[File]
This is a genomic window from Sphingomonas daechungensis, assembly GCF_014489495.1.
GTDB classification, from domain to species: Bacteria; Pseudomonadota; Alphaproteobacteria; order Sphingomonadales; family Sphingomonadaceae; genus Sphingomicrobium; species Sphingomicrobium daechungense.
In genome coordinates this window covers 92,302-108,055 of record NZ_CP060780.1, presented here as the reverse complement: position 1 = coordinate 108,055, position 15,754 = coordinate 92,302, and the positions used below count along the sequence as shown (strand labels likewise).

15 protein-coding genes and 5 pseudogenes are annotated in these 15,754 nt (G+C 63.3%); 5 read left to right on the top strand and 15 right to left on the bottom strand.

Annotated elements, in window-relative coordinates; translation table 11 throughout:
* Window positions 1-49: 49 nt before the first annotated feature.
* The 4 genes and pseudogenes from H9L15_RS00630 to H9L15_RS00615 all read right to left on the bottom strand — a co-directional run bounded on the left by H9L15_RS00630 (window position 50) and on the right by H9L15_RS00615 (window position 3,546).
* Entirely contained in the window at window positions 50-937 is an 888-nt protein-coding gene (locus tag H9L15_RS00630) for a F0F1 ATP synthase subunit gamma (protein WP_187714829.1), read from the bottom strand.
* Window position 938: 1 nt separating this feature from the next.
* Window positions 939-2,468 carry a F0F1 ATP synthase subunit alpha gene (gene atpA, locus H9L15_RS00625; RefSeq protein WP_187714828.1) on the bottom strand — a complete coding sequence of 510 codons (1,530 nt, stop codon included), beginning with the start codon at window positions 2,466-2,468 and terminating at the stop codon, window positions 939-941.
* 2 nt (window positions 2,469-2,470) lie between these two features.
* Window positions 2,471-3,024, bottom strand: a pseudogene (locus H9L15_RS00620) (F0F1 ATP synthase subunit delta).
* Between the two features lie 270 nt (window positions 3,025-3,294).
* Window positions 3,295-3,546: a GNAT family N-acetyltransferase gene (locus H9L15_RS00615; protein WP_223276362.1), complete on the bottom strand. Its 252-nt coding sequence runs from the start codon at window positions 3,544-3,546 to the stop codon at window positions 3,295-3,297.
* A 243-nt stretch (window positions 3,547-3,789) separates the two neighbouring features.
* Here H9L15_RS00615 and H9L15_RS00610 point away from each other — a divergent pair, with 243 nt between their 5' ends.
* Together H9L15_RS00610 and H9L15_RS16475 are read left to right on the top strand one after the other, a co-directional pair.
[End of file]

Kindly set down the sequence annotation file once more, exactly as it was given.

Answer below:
This is a genomic window from Sphingomonas daechungensis, assembly GCF_014489495.1.
GTDB classification, from domain to species: Bacteria; Pseudomonadota; Alphaproteobacteria; order Sphingomonadales; family Sphingomonadaceae; genus Sphingomicrobium; species Sphingomicrobium daechungense.
In genome coordinates this window covers 92,302-108,055 of record NZ_CP060780.1, presented here as the reverse complement: position 1 = coordinate 108,055, position 15,754 = coordinate 92,302, and the positions used below count along the sequence as shown (strand labels likewise).

15 protein-coding genes and 5 pseudogenes are annotated in these 15,754 nt (G+C 63.3%); 5 read left to right on the top strand and 15 right to left on the bottom strand.

Annotated elements, in window-relative coordinates; translation table 11 throughout:
* Window positions 1-49: 49 nt before the first annotated feature.
* The 4 genes and pseudogenes from H9L15_RS00630 to H9L15_RS00615 all read right to left on the bottom strand — a co-directional run bounded on the left by H9L15_RS00630 (window position 50) and on the right by H9L15_RS00615 (window position 3,546).
* Entirely contained in the window at window positions 50-937 is an 888-nt protein-coding gene (locus tag H9L15_RS00630) for a F0F1 ATP synthase subunit gamma (protein WP_187714829.1), read from the bottom strand.
* Window position 938: 1 nt separating this feature from the next.
* Window positions 939-2,468 carry a F0F1 ATP synthase subunit alpha gene (gene atpA, locus H9L15_RS00625; RefSeq protein WP_187714828.1) on the bottom strand — a complete coding sequence of 510 codons (1,530 nt, stop codon included), beginning with the start codon at window positions 2,466-2,468 and terminating at the stop codon, window positions 939-941.
* 2 nt (window positions 2,469-2,470) lie between these two features.
* Window positions 2,471-3,024, bottom strand: a pseudogene (locus H9L15_RS00620) (F0F1 ATP synthase subunit delta).
* Between the two features lie 270 nt (window positions 3,025-3,294).
* Window positions 3,295-3,546: a GNAT family N-acetyltransferase gene (locus H9L15_RS00615; protein WP_223276362.1), complete on the bottom strand. Its 252-nt coding sequence runs from the start codon at window positions 3,544-3,546 to the stop codon at window positions 3,295-3,297.
* A 243-nt stretch (window positions 3,547-3,789) separates the two neighbouring features.
* Here H9L15_RS00615 and H9L15_RS00610 point away from each other — a divergent pair, with 243 nt between their 5' ends.
* Together H9L15_RS00610 and H9L15_RS16475 are read left to right on the top strand one after the other, a co-directional pair.